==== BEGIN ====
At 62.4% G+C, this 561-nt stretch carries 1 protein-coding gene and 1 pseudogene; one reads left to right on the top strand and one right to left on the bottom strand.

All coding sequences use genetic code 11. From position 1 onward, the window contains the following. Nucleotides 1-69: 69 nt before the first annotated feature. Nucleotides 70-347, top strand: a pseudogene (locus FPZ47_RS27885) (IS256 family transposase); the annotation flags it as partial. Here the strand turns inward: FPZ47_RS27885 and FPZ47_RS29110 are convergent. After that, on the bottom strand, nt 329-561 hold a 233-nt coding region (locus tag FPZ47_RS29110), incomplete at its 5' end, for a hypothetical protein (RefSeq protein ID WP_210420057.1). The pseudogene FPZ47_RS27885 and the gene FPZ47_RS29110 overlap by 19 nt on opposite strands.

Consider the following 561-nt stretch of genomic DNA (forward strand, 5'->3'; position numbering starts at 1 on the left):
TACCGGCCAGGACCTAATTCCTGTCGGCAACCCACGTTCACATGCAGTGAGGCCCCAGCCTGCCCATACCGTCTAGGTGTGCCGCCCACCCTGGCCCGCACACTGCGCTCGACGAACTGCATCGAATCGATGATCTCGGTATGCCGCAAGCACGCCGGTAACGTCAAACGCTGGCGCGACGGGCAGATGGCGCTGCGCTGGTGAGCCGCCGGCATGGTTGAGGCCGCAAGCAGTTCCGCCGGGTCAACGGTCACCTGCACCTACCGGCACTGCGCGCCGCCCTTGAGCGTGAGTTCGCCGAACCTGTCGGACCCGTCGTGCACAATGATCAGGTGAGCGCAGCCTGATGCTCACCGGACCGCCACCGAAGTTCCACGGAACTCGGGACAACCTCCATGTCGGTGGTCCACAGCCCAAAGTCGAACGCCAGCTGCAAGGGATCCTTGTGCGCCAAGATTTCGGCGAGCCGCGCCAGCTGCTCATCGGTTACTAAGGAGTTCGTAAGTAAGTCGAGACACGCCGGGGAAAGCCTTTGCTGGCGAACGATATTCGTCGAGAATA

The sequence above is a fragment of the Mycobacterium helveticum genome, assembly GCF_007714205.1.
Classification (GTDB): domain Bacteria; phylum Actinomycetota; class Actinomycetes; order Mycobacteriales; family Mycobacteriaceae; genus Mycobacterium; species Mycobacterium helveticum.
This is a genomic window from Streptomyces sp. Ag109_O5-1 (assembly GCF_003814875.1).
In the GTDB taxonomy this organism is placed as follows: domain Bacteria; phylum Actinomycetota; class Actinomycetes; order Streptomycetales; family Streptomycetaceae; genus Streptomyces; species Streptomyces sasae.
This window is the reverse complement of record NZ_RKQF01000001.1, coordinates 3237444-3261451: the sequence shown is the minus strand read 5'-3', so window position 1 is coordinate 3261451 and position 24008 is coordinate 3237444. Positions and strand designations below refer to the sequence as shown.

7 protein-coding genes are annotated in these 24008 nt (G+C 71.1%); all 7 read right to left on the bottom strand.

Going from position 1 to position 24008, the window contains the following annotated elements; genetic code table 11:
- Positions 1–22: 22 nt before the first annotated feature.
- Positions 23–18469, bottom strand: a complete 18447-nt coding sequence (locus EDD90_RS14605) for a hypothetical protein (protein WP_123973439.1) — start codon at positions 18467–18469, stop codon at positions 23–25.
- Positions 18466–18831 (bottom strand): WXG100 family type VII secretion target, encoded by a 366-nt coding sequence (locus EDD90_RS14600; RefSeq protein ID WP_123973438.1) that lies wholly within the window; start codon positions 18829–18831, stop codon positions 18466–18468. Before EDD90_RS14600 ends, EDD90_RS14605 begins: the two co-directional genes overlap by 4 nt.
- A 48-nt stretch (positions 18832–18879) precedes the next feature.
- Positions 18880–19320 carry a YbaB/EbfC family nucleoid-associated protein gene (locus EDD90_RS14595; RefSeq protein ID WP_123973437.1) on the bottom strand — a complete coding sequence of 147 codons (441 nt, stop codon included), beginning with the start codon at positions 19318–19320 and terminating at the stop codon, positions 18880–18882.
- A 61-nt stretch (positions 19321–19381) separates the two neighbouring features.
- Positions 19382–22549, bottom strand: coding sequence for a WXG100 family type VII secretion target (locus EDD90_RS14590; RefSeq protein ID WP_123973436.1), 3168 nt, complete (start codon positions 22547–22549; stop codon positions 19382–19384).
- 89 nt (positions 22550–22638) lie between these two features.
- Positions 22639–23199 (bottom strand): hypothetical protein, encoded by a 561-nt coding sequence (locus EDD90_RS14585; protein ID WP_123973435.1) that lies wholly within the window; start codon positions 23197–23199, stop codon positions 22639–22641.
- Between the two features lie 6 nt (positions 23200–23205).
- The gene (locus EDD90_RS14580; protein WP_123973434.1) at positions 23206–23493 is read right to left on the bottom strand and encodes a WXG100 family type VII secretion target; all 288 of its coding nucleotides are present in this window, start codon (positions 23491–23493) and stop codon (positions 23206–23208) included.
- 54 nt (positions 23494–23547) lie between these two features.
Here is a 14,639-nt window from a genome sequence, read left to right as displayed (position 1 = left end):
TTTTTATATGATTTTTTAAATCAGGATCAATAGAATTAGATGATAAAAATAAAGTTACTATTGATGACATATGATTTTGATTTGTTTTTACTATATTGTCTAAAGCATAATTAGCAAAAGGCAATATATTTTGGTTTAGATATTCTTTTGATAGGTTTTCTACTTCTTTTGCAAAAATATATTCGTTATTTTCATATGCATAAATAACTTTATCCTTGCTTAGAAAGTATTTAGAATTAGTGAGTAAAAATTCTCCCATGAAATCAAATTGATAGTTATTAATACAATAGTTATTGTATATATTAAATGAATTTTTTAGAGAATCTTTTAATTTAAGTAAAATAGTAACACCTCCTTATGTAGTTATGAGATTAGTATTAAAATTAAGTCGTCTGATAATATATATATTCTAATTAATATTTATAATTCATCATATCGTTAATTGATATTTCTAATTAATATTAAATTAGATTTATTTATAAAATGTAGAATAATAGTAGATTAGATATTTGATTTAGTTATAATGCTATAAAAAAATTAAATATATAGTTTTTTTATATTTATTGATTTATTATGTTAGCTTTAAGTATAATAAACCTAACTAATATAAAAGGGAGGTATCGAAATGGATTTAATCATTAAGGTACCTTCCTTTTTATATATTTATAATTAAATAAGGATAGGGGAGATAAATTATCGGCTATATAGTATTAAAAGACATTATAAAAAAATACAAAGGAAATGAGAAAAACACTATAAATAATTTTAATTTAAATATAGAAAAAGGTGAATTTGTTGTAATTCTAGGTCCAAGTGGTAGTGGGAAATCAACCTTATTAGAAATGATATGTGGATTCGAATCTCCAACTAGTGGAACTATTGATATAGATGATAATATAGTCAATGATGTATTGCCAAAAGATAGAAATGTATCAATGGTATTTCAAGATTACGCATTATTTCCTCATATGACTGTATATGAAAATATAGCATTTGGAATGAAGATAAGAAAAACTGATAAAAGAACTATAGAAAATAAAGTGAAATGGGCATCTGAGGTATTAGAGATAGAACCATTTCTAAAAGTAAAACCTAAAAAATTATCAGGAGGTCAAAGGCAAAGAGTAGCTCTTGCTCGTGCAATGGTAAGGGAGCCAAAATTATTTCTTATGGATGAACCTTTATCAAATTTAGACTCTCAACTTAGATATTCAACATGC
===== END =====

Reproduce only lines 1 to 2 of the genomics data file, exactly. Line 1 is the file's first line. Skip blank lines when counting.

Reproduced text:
At 62.4% G+C, this 561-nt stretch carries 1 protein-coding gene and 1 pseudogene; one reads left to right on the top strand and one right to left on the bottom strand.

All coding sequences use genetic code 11. From position 1 onward, the window contains the following. Nucleotides 1-69: 69 nt before the first annotated feature. Nucleotides 70-347, top strand: a pseudogene (locus FPZ47_RS27885) (IS256 family transposase); the annotation flags it as partial. Here the strand turns inward: FPZ47_RS27885 and FPZ47_RS29110 are convergent. After that, on the bottom strand, nt 329-561 hold a 233-nt coding region (locus tag FPZ47_RS29110), incomplete at its 5' end, for a hypothetical protein (RefSeq protein ID WP_210420057.1). The pseudogene FPZ47_RS27885 and the gene FPZ47_RS29110 overlap by 19 nt on opposite strands.